How can you build a truly sustainable business?

  Pritesh Pattni

 


The climate crisis has prompted businesses and organisations to consider their approach to sustainability. There are several factors driving this, including regulatory requirements, stakeholder demands and overall competitiveness.

We are, in fact, entering unprecedented times for businesses, where reporting and traceability, resilience and reliable systems are all important. Organisations need to be doing the right thing – and they need to be able to prove it when asked.

For many businesses, this means taking a detailed look at the way they approach business – from the processes in place to the systems they use. It is perfectly possible to run a profitable, sustainable business. And in most cases, embracing a sustainable approach results in business growth and an increased market share.

What are the risks?

If you are serious about leading a sustainable business, you need to understand the drivers and potential effects of the climate crisis on your business, take some decisions about how you will manage those issues, and make sure that your decisions are reflected in everything your business does.

As most savvy business leaders know, the climate crisis is not just about whether the summer is hot and the winter is wet. It’s about the impact that those changes have on countries that supply your business, and the new rules and regulations imposed on you to help manage some of the key issues. Impacts of the climate crisis on your business could include:

  • Increased prices for scarcer natural resources
  • Difficulties in securing a reliable supply chain
  • Potential liabilities for individual business greenhouse gas emissions
  • Inability to trade if unable to meet industry, state, country or international regulations
  • Production difficulties related to water scarcity
  • Problems with outsourced services in climate-affected countries
  • Physical effects on buildings and people arising from extreme weather events

Businesses need to include all these risks – and any others specific to their operations – in risk planning and mitigation as a matter of urgency.

Stakeholder expectations

Responding to the climate crisis is now part of nearly every business-led conversation. Every stakeholder in your business expects you to be aware of the risks and to be taking steps to create a more sustainable business.

Investors recognise that a commitment to sustainability should be part of business planning, and that failing to plan could affect turnover and profitability in the years to come, reducing the value of the business and losing market share to competitors.

Regulators want to make sure you have the processes in place to meet requirements. They want to see that you have invested in systems, processes and reporting that demonstrates the differences your business is making.

Customers have their own regulations to meet and risks to manage and will be actively looking for suppliers who can help them to deliver a sustainable business, share their values and make a positive contribution to their activities.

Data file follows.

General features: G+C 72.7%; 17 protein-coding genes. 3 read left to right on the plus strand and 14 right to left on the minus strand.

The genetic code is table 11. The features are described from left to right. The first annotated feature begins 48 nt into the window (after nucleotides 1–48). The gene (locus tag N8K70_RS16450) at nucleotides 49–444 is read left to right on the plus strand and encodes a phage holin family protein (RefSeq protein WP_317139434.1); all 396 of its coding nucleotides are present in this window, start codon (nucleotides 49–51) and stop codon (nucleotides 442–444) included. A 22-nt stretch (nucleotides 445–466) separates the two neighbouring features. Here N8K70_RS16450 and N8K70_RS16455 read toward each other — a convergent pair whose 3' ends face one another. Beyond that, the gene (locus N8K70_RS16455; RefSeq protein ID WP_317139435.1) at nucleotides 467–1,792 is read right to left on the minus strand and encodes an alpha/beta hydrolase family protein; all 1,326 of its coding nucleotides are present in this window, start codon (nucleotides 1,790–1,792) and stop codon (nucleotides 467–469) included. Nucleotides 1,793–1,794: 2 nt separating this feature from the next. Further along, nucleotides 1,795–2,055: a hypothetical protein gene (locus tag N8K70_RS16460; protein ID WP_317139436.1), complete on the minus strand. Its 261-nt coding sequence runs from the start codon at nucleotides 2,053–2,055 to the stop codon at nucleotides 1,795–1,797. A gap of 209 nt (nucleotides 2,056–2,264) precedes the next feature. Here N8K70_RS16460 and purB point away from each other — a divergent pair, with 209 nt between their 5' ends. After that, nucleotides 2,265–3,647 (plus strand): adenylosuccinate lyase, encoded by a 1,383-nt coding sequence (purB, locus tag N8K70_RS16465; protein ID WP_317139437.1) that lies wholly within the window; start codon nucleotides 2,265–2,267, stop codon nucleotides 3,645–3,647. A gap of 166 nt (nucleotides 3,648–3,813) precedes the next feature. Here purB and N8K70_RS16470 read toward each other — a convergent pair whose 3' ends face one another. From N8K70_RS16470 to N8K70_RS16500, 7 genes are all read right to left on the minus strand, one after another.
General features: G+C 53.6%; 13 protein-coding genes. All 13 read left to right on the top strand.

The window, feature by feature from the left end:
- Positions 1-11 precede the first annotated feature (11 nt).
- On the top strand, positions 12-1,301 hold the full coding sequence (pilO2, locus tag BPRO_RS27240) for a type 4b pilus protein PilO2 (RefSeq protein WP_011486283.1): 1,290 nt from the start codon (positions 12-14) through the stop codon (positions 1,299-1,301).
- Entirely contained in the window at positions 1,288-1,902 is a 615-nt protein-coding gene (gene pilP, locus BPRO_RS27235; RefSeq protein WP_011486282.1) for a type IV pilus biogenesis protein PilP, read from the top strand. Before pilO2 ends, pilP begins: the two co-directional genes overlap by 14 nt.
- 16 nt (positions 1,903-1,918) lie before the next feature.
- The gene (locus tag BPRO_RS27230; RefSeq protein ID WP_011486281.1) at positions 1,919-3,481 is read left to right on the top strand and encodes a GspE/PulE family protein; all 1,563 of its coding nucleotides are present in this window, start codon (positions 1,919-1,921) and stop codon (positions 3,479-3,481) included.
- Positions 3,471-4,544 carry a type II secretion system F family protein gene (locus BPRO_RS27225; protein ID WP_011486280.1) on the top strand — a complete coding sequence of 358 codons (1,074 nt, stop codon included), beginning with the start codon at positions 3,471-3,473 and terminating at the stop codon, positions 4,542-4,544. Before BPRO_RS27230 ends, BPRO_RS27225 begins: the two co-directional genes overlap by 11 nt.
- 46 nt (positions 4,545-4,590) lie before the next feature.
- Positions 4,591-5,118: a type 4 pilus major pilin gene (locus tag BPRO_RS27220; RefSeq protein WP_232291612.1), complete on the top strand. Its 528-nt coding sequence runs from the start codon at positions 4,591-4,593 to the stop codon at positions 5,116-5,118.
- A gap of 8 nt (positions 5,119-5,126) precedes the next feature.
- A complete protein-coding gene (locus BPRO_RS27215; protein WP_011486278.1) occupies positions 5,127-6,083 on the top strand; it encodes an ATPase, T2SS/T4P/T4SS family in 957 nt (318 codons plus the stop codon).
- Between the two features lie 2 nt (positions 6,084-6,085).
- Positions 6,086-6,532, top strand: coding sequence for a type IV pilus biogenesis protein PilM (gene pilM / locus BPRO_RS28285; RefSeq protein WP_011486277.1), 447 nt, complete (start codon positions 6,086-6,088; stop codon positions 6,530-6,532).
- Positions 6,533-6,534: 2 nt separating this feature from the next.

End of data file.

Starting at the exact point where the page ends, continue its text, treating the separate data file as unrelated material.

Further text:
Employees want to work for businesses that care about the environment. In a candidate-rich market, people are choosing to work for businesses that have made genuine commitments and are following them through. Organisations who fail to do this risk losing their people to more proactive competitors.

Communities are looking for commitment. Your brand reputation is important, so committing to and investing in a more sustainable approach will give you better local and industry PR.

Where do you start?

If you take the risks of climate change and combine them with your stakeholder expectations, you can see that you need to focus on putting sustainability at the heart of your business planning.

For waste management and recycling companies, there are several specific areas to manage. These include understanding and managing their greenhouse gas emissions, meeting Scope 1, 2 and 3 reporting, and taking the UN’s Sustainable Development Goals into account.

To do this, businesses need visibility: you can’t change what you don’t measure. Many business – particularly those that have grown through merger or acquisition – operate a large number of different processes and systems. These may be unsupported, have no one specifically trained to use them, be unfit for a growing function or not able to integrate with other systems.

This creates an instant inequality in your business. Some areas are able to function better than others, but nobody has an overview or performance, reporting, or compliance.

So the best place to start is looking at what data you need to track – including your own environment reporting data. And in order to make your business more efficient, more cost-effective and more streamlined, you need to look at your processes and organisation to see where you can work more sustainably in the future.

Collecting, tracking, analysing and reporting data requires an integrated software approach. This gives you immediate business intelligence, better insights and the flexibility to make changes to your business quickly and effectively. It also gives you the reporting ability to ensure you are meeting your sustainability goals, and to adjust your business practices to perform even more efficiently.

Working with ISB Global

ISB Global specialises in waste and recycling management software. Our single, integrated software platform, is designed to help your business meet its own goals, while also supporting your customers to meet theirs. It helps to simplify and modernise your processes, reduce unnecessary expense and give you the business insights you need in order to grow a sustainable, profitable business.

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